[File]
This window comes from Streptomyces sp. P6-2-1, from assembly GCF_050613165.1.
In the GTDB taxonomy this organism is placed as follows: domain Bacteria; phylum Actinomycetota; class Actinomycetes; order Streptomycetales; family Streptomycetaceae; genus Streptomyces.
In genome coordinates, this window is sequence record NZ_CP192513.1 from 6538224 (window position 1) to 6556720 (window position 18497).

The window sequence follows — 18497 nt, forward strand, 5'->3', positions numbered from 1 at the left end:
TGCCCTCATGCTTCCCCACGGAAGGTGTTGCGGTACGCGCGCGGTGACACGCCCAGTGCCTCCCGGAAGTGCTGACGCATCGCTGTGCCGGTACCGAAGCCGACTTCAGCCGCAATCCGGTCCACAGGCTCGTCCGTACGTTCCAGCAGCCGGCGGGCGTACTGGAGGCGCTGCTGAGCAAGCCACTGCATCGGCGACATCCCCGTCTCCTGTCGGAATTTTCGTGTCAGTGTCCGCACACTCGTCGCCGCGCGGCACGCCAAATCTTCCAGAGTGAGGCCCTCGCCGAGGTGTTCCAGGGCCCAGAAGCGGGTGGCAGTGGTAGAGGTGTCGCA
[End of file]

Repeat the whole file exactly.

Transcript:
This window comes from Streptomyces sp. P6-2-1, from assembly GCF_050613165.1.
In the GTDB taxonomy this organism is placed as follows: domain Bacteria; phylum Actinomycetota; class Actinomycetes; order Streptomycetales; family Streptomycetaceae; genus Streptomyces.
In genome coordinates, this window is sequence record NZ_CP192513.1 from 6538224 (window position 1) to 6556720 (window position 18497).

The window sequence follows — 18497 nt, forward strand, 5'->3', positions numbered from 1 at the left end:
TGCCCTCATGCTTCCCCACGGAAGGTGTTGCGGTACGCGCGCGGTGACACGCCCAGTGCCTCCCGGAAGTGCTGACGCATCGCTGTGCCGGTACCGAAGCCGACTTCAGCCGCAATCCGGTCCACAGGCTCGTCCGTACGTTCCAGCAGCCGGCGGGCGTACTGGAGGCGCTGCTGAGCAAGCCACTGCATCGGCGACATCCCCGTCTCCTGTCGGAATTTTCGTGTCAGTGTCCGCACACTCGTCGCCGCGCGGCACGCCAAATCTTCCAGAGTGAGGCCCTCGCCGAGGTGTTCCAGGGCCCAGAAGCGGGTGGCAGTGGTAGAGGTGTCGCA